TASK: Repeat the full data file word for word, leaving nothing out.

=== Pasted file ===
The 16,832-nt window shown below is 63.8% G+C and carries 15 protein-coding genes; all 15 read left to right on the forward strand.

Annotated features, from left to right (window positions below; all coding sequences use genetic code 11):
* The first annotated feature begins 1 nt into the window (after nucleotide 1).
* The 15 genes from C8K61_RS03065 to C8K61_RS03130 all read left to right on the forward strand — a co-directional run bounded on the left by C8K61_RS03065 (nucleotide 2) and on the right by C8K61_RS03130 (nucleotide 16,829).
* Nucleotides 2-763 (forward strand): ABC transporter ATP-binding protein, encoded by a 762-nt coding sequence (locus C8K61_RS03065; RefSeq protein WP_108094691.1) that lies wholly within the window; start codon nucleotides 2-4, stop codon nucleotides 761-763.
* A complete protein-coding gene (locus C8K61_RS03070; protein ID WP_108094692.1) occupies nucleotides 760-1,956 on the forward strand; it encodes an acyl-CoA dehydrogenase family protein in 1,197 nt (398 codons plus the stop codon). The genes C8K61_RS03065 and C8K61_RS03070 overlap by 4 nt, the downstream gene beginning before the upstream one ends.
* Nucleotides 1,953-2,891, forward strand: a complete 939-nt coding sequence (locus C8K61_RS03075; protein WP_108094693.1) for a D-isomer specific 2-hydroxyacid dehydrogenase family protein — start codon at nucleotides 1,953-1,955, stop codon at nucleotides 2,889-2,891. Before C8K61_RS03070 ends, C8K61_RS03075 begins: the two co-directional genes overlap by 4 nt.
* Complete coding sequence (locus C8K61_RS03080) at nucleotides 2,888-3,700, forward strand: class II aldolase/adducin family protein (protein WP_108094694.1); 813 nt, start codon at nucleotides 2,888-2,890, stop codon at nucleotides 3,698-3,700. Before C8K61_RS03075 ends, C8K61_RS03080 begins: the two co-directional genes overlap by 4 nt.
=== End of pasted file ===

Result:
The 16,832-nt window shown below is 63.8% G+C and carries 15 protein-coding genes; all 15 read left to right on the forward strand.

Annotated features, from left to right (window positions below; all coding sequences use genetic code 11):
* The first annotated feature begins 1 nt into the window (after nucleotide 1).
* The 15 genes from C8K61_RS03065 to C8K61_RS03130 all read left to right on the forward strand — a co-directional run bounded on the left by C8K61_RS03065 (nucleotide 2) and on the right by C8K61_RS03130 (nucleotide 16,829).
* Nucleotides 2-763 (forward strand): ABC transporter ATP-binding protein, encoded by a 762-nt coding sequence (locus C8K61_RS03065; RefSeq protein WP_108094691.1) that lies wholly within the window; start codon nucleotides 2-4, stop codon nucleotides 761-763.
* A complete protein-coding gene (locus C8K61_RS03070; protein ID WP_108094692.1) occupies nucleotides 760-1,956 on the forward strand; it encodes an acyl-CoA dehydrogenase family protein in 1,197 nt (398 codons plus the stop codon). The genes C8K61_RS03065 and C8K61_RS03070 overlap by 4 nt, the downstream gene beginning before the upstream one ends.
* Nucleotides 1,953-2,891, forward strand: a complete 939-nt coding sequence (locus C8K61_RS03075; protein WP_108094693.1) for a D-isomer specific 2-hydroxyacid dehydrogenase family protein — start codon at nucleotides 1,953-1,955, stop codon at nucleotides 2,889-2,891. Before C8K61_RS03070 ends, C8K61_RS03075 begins: the two co-directional genes overlap by 4 nt.
* Complete coding sequence (locus C8K61_RS03080) at nucleotides 2,888-3,700, forward strand: class II aldolase/adducin family protein (protein WP_108094694.1); 813 nt, start codon at nucleotides 2,888-2,890, stop codon at nucleotides 3,698-3,700. Before C8K61_RS03075 ends, C8K61_RS03080 begins: the two co-directional genes overlap by 4 nt.